I love Topcat's analysis on the excellent Urban 75 discussion board of the housing market which posits a 60% drop in prices followed by the rise of a right wing demagogue. We're in for a period of stagnant house prices and some misery in the job market, but there are factors working strongly against the boom + bust = fascist outlook for the UK.
Interest rates are now running at 5.75% and the Bank of England will jack them up in the autumn to 6%. But inflation has already begun to fall, and while this is a dishonest statistic which excludes housing costs, it is nevertheless the get-out the authorities need to stop increasing the pain and inducing a nasty slowdown.
Will we have a housing bust and terrifying recession as we had under Major in the early nineties? The situations are not equivalent, even though the country seems addicted to debt of all kinds, and is terribly exposed.
The eighties saw a housing boom as tax cuts and a half decent economy left people feeling cash rich and borrowing to buy their homes, which spiralled upwards in price as we're seeing today. And the decision by Nigel Lawson, Thatcher's key chancellor, to end double mortgage interest tax relief saw thousands climb on to the property ladder while they still had a chance before the measure came in. But a few months later interest rates were heading into the stratosphere - rising from 7% to 15%.
Thousands of people lost their jobs and then their homes (I met some of them and it makes me angry still), and many more faced negative equity - which in practice means being stuck where you are until inflation and economic recovery means you can move on.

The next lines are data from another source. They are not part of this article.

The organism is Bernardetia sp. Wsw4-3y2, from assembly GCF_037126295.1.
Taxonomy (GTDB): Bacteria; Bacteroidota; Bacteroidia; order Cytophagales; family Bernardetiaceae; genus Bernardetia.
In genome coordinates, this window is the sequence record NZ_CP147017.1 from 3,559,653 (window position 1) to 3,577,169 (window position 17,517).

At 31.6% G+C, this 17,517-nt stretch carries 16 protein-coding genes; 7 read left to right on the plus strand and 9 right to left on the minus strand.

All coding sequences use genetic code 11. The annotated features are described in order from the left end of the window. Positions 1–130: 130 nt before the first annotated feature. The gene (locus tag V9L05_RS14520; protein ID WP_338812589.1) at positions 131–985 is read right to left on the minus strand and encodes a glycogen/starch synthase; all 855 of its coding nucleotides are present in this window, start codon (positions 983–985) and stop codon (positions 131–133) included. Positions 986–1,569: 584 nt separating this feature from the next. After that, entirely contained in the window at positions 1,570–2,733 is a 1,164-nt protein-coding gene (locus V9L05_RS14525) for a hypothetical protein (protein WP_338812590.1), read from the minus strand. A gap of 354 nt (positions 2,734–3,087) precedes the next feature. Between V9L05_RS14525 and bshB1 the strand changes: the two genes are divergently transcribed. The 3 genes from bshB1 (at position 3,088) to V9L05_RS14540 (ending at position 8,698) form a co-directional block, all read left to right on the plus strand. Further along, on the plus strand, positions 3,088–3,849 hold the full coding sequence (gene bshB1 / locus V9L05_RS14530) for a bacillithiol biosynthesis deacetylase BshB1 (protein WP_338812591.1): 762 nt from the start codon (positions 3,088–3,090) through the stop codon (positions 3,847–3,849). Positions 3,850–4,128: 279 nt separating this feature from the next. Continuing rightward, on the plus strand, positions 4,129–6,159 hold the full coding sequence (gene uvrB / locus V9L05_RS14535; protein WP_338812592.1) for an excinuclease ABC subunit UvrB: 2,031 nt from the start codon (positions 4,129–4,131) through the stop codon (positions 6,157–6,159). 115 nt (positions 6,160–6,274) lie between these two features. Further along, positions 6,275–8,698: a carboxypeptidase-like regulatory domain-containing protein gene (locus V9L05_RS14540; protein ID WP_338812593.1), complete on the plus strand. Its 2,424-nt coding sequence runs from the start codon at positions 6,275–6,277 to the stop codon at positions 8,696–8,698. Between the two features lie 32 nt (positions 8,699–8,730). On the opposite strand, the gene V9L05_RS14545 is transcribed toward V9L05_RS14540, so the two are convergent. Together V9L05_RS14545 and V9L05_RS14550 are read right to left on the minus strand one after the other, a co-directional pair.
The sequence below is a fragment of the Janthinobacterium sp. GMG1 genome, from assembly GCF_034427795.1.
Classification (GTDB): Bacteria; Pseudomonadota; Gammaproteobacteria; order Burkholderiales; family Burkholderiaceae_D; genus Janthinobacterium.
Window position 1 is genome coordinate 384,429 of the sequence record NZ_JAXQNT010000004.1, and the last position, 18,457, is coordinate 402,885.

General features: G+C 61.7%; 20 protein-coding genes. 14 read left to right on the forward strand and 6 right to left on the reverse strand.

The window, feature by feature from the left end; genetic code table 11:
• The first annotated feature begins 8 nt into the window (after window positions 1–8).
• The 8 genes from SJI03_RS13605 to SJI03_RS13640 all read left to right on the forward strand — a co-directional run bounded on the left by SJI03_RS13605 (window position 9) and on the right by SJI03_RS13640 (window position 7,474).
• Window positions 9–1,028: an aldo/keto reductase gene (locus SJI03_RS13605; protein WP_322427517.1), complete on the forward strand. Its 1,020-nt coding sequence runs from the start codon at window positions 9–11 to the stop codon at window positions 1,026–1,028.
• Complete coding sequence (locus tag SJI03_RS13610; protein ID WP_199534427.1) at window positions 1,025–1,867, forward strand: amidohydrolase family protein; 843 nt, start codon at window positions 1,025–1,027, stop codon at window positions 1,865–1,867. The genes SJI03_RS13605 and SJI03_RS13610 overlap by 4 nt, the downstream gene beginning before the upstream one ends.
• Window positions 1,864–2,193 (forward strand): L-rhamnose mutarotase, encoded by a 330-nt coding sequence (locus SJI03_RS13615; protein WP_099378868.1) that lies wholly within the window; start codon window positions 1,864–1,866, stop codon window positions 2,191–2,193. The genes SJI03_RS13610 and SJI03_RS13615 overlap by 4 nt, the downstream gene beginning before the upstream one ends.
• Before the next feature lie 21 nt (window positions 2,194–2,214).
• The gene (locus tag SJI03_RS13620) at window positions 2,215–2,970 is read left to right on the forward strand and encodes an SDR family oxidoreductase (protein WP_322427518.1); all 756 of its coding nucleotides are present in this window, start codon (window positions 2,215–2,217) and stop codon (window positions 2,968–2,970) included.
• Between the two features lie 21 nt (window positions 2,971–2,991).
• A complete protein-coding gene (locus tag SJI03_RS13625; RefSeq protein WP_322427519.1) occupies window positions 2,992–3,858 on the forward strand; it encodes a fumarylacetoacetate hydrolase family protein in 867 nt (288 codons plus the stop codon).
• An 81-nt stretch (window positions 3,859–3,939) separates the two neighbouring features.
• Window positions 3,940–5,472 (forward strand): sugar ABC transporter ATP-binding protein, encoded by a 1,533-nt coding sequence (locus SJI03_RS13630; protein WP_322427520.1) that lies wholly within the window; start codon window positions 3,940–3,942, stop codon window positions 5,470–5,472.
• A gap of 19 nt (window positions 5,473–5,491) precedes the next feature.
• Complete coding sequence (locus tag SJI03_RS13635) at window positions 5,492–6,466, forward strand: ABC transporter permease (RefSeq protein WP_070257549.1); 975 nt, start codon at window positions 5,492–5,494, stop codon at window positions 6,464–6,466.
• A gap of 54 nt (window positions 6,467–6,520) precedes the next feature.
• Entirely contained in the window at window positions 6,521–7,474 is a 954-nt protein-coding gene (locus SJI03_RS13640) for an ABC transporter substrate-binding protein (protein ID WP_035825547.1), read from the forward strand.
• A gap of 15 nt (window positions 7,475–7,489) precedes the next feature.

So why not this time?
The decision by Gordon Brown - on Day 1 of the Labour government - to hand interest rate control to the Bank means sharp jerks on the economic steering wheel can't be made by politicians in response to falling poll numbers. It remains the best thing he's ever done. 6% will be as high as it gets. I remember a day when rates took off , rising several percent - people walked around the office I was working in saying: That's it, I've got to sell the house.
We won't be going there.
Except. As a country we've had a massive credit splurge, borrowing on masses of plastic to finance HDTVs, conservatories and the like. The saving to spend ratio is at its lowest since 1960. The BofE has to tread really carefully here it's true.
But Buy to Let people won't be throwing in the towel because something else has happened since the 1980's which means they can't. Those flats are the middle class replacement for pensions, the destruction of which is one of the less clever things Gordon Brown has presided over. They won't sell up - it would be suicidal - so no crash.